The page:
People with advanced cancers who try experimental treatments (search) are helped more than previously thought, according to the most comprehensive look at government-sponsored tests over a decade.
These are patients who haven't benefited from other therapies and have few options left. But testing new treatments on them has been criticized by some who feel the patients are given false hope since previous reviews showed they only worked in about 4 percent to 6 percent.
However, this latest and largest study found that about 11 percent were helped by experimental treatment, and in some cases as many as 27 percent were better off.
"The numbers aren't as bleak as they sometimes are portrayed," said one of the researchers, Christine Grady, of the National Institutes of Health's Department of Clinical Bioethics (search). "But the numbers don't tell the whole story."
She said their review covered tests on different types of drugs and vaccines, combinations of drugs and some that had already been approved by the Food and Drug Administration. Only 22 percent of the reviewed tests were for a single chemotherapy drug; that was the only kind included in the reviews that showed low overall response.
She said patients who want to volunteer for early drug testing should look at the details for the type of experiment they are considering.
"Phase I trials are not all alike," she said.
The first phase of drug testing in people is primarily designed to see if the treatment is safe and to find the right dose for future tests, though doctors also hope to get some idea of whether it works. These early tests are done in cancer patients who have failed other treatments.
Grady and her colleagues analyzed 460 tests with 11,935 participants, including some previously unpublished tests. They were done between 1991 and 2002 and were paid for by the NIH's National Cancer Institute. Their review did not include tests financed by drug makers or those done on children. The research appears in Thursday's New England Journal of Medicine.
Overall, about 3 percent saw their cancers disappear and about 8 percent had a substantial shrinkage of their tumors. Additionally, 34 percent saw some tumor shrinkage or saw their disease stabilized.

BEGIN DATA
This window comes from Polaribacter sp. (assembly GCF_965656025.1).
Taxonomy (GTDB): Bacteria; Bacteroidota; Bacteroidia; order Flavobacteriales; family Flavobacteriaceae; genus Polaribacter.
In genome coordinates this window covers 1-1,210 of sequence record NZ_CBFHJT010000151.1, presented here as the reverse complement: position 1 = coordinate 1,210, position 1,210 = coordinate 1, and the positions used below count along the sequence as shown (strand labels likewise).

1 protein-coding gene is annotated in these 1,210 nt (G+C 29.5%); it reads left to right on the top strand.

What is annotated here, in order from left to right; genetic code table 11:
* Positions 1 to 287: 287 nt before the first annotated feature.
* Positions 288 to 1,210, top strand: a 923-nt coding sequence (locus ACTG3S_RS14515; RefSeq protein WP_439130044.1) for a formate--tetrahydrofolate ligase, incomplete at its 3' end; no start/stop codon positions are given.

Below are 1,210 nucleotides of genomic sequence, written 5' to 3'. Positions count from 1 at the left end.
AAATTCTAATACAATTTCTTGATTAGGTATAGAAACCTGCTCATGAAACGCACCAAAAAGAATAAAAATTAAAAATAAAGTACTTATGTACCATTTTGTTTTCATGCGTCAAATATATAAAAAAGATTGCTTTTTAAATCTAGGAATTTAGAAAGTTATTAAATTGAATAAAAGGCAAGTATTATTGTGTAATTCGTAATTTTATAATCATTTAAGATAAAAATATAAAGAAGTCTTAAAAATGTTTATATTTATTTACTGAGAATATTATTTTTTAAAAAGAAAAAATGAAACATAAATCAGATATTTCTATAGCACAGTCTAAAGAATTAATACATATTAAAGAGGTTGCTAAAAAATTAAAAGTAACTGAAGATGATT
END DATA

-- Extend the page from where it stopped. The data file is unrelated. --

The rate of deaths blamed on the treatments stayed the same, about half a percent. Side effect information was only available for about a third of participants; about 14 percent had at least one serious side effect.
In tests for a single chemotherapy drug, the overall response rate was about 5 percent, similar to rates in previous reviews. The highest response rates were in tests that combined approved drugs with experimental ones or tested doses of approved drugs.
"It does lend support to the statement we frequently make: If you're a candidate for a clinical trial, it's almost always the smartest thing you can do," said Dr. Larry Norton, deputy physician-in-chief at New York's Memorial Sloan-Kettering Cancer Center.
He said cancer patients need and want more access to such tests.
"People really desperately want to receive therapy that stands any chance of benefiting them, and of benefiting humanity in general," he said.
Two of the most well-known early cancer experiments illustrate their promise and pitfalls.
In 1999, about 1,700 desperate patients sought 25 slots in a Boston study testing endostatin (search), an experimental drug that attacked tumors in an entirely new way, by starving their blood supply. The widely touted treatment proved wildly disappointing.
The opposite happened with Gleevec, one of a new generation of genetically designed, targeted cancer treatments that has become a wonder drug for people with certain types of leukemia. Many of those who got the drug in early experiments sponsored by its maker are still alive and doing well on it.
Dr. Razelle Kurzrock, director of the Phase I program at the University of Texas M.D. Anderson Cancer Center in Houston, said the NIH review supports her conviction that patients can benefit from early phase testing. She said patients say their quality of life is improved just by "not giving up."
"Patients should be reassured and physicians who are referring patients should not feel that this is an ethical dilemma," said Kurzrock, co-author of an accompanying editorial in the journal.